Data as Documentary: Graham Harwood

Databases carry the same seeds of creativity that early documentary makers saw in film. Both can empower people by helping them to master information, both can be claimed to represent some kind of reality or truth.  

Graham Harwood and Matsuko Yokokoji (collectively, YoHA) build what they prefer to call contraptions: powerful, allegorical objects that make understandable complex real-world relations. For example1.

 

Databases carry the same seeds of creativity that early documentary makers saw in film. Both can empower people by helping them to master information, both can be claimed to represent some kind of reality or truth.  But equally, both can be misread for the purposes of propaganda and deception.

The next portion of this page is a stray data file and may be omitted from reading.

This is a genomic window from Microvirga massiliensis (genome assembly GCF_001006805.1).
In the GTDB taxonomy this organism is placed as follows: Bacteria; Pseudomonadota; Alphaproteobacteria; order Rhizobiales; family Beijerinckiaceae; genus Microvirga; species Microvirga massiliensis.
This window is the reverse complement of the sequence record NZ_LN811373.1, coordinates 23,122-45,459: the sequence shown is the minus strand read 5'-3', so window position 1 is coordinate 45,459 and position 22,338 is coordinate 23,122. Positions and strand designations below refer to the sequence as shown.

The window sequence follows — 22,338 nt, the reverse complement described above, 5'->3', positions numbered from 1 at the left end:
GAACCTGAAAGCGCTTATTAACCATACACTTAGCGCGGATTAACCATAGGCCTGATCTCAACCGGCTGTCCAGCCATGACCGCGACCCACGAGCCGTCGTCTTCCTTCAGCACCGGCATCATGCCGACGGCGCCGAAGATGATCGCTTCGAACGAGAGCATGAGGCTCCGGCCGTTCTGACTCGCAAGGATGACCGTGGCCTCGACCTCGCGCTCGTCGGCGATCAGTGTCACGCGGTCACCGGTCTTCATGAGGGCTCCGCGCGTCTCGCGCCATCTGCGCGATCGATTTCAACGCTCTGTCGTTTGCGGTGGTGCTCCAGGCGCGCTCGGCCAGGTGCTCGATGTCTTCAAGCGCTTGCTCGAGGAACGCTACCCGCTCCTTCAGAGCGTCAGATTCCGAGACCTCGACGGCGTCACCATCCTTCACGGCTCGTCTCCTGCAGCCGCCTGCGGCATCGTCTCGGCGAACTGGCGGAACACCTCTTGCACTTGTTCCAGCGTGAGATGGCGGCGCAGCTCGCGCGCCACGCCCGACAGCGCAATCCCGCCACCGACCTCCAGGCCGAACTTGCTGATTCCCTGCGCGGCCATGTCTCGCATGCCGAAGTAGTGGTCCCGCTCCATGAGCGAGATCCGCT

Can we understand Databases as film: what moving image might a database produce today, in for example the context of public health? Maybe an MRI scan or ECG readout, or maybe visual ways of engaging with the record of birth registrations held by the Office of National Statistics?  Are these in some way moving images that document reality: and if they are, can we think of them as documentary?

 

This workshop explores how art and its methods can critically reflect on the power of databases.

  • 1. Radio Trottoir: a ‘contraption’ of mobile phones (essential component: tantalum, cause of the Coltan war in the Congo) and radio broadcast to share stories and music, and so replicate (in London, with the Congolese community) the ways in which, in a country (The Congo) where free speech has been censored for over forty years, people spread information while standing on the pavement by Radio Trottoir (pavement radio).
  • Data as Documentary Workshop

    Credits / license
    • CC BY-NC-ND 4.0